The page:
Testosterone is a steroid hormone that is present in the bodies of both men and women. While testosterone plays a key role in the development and maintenance of both muscle mass and strength, it also contributes to the body’s energy levels and endurance. One of the clearest signs of testosterone deficiency is fatigue or feelings of tiredness.

If your testosterone is low, there are natural ways to increase it. Allow ample time for sleep and recovery. The length of your recovery period depends on the intensity and duration of your workouts, so listen to your body and adjust your training regimen accordingly. Your body also needs enough good-quality sleep to repair the damage that can occur during training.


4. Creatine kinase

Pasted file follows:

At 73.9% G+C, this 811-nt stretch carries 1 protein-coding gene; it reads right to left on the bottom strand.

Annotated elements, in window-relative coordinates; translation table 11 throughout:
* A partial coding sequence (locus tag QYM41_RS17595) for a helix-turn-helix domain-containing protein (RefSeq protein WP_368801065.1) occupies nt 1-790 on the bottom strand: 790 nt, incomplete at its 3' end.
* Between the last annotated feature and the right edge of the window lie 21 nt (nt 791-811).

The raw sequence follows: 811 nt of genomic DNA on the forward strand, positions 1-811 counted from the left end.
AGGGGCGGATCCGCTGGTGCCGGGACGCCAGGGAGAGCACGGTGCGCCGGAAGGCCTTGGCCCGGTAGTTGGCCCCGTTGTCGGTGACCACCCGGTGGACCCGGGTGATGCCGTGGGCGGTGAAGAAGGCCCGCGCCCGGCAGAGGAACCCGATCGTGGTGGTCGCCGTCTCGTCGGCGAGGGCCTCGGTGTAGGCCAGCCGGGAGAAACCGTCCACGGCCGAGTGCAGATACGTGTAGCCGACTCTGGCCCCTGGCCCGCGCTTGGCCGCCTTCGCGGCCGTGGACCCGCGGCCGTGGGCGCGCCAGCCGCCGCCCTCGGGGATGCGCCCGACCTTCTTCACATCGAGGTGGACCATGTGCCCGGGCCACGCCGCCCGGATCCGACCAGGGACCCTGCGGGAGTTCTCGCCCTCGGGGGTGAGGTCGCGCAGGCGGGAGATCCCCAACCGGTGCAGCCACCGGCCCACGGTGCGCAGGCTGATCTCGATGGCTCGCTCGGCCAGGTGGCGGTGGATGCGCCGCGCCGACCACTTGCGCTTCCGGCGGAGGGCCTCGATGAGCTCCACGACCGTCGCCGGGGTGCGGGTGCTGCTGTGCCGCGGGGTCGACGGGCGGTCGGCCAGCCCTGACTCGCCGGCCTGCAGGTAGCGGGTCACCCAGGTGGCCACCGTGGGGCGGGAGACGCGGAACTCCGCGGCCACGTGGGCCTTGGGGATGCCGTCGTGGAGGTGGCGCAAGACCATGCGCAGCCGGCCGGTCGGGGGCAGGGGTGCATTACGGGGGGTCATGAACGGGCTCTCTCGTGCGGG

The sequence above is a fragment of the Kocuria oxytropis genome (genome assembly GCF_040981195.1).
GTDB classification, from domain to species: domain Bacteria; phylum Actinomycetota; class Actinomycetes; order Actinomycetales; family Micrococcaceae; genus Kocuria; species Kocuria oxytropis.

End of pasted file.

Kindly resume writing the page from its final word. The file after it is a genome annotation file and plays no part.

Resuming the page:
Creatine kinase (CK) is an enzyme that is produced in several tissues in the body, and especially in muscle. CK aids in the production of a molecule called phosphocreatine, which is used by your muscles for energy. Under typical conditions, there is a small amount of CK circulating in the blood (below 200 units per liter in men and women), but when muscle damage occurs, the amount of CK in the blood can rise substantially. Thus, CK levels can indicate the extent to which your muscles are over-exerted. It’s no surprise that the highest levels of CK are found after prolonged bouts of exercise. It is also not surprising that there’s a correlation between CK level and fatigue; for instance, if you have high levels of CK and continue to physically exert yourself, you will feel tired more quickly. If you’ve ever run a marathon or completed a strenuous physical activity and felt exhausted for a few days afterwards, high levels of CK are probably related to your fatigue.